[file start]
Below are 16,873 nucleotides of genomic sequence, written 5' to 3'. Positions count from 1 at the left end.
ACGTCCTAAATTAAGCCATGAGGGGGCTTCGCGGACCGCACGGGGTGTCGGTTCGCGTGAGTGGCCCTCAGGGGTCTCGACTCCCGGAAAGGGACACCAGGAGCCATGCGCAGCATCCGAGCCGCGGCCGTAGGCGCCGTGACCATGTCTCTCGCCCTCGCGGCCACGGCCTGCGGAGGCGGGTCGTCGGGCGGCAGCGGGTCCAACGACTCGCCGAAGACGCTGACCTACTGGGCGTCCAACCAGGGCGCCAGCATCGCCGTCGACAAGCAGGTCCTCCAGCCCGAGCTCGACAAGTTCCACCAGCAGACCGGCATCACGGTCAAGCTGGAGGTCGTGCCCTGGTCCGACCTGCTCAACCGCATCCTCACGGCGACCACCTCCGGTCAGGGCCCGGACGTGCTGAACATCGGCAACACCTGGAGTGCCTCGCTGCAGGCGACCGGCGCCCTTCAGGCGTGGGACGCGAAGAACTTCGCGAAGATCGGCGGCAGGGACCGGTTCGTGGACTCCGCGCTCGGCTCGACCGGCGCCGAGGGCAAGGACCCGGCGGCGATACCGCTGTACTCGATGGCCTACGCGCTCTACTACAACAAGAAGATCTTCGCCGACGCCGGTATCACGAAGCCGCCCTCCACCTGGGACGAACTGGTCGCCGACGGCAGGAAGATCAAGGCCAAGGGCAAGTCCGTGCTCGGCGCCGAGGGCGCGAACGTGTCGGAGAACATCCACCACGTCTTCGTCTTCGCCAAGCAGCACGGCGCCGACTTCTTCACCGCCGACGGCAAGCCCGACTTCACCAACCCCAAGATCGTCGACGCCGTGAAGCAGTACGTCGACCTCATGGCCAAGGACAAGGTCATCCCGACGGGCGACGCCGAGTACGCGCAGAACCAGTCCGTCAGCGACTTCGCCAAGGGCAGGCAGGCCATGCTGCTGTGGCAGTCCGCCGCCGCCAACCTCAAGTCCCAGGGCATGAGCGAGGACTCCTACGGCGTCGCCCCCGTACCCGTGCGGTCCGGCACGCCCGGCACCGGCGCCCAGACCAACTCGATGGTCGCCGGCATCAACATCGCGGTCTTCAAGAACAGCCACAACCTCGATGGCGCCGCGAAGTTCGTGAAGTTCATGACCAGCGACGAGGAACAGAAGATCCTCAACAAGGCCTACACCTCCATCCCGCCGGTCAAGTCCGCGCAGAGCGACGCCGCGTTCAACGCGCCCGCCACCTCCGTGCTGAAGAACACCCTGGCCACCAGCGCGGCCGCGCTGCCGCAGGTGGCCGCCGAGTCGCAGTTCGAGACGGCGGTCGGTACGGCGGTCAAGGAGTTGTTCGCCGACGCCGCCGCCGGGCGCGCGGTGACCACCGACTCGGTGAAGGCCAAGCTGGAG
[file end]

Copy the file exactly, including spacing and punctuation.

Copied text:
Below are 16,873 nucleotides of genomic sequence, written 5' to 3'. Positions count from 1 at the left end.
ACGTCCTAAATTAAGCCATGAGGGGGCTTCGCGGACCGCACGGGGTGTCGGTTCGCGTGAGTGGCCCTCAGGGGTCTCGACTCCCGGAAAGGGACACCAGGAGCCATGCGCAGCATCCGAGCCGCGGCCGTAGGCGCCGTGACCATGTCTCTCGCCCTCGCGGCCACGGCCTGCGGAGGCGGGTCGTCGGGCGGCAGCGGGTCCAACGACTCGCCGAAGACGCTGACCTACTGGGCGTCCAACCAGGGCGCCAGCATCGCCGTCGACAAGCAGGTCCTCCAGCCCGAGCTCGACAAGTTCCACCAGCAGACCGGCATCACGGTCAAGCTGGAGGTCGTGCCCTGGTCCGACCTGCTCAACCGCATCCTCACGGCGACCACCTCCGGTCAGGGCCCGGACGTGCTGAACATCGGCAACACCTGGAGTGCCTCGCTGCAGGCGACCGGCGCCCTTCAGGCGTGGGACGCGAAGAACTTCGCGAAGATCGGCGGCAGGGACCGGTTCGTGGACTCCGCGCTCGGCTCGACCGGCGCCGAGGGCAAGGACCCGGCGGCGATACCGCTGTACTCGATGGCCTACGCGCTCTACTACAACAAGAAGATCTTCGCCGACGCCGGTATCACGAAGCCGCCCTCCACCTGGGACGAACTGGTCGCCGACGGCAGGAAGATCAAGGCCAAGGGCAAGTCCGTGCTCGGCGCCGAGGGCGCGAACGTGTCGGAGAACATCCACCACGTCTTCGTCTTCGCCAAGCAGCACGGCGCCGACTTCTTCACCGCCGACGGCAAGCCCGACTTCACCAACCCCAAGATCGTCGACGCCGTGAAGCAGTACGTCGACCTCATGGCCAAGGACAAGGTCATCCCGACGGGCGACGCCGAGTACGCGCAGAACCAGTCCGTCAGCGACTTCGCCAAGGGCAGGCAGGCCATGCTGCTGTGGCAGTCCGCCGCCGCCAACCTCAAGTCCCAGGGCATGAGCGAGGACTCCTACGGCGTCGCCCCCGTACCCGTGCGGTCCGGCACGCCCGGCACCGGCGCCCAGACCAACTCGATGGTCGCCGGCATCAACATCGCGGTCTTCAAGAACAGCCACAACCTCGATGGCGCCGCGAAGTTCGTGAAGTTCATGACCAGCGACGAGGAACAGAAGATCCTCAACAAGGCCTACACCTCCATCCCGCCGGTCAAGTCCGCGCAGAGCGACGCCGCGTTCAACGCGCCCGCCACCTCCGTGCTGAAGAACACCCTGGCCACCAGCGCGGCCGCGCTGCCGCAGGTGGCCGCCGAGTCGCAGTTCGAGACGGCGGTCGGTACGGCGGTCAAGGAGTTGTTCGCCGACGCCGCCGCCGGGCGCGCGGTGACCACCGACTCGGTGAAGGCCAAGCTGGAG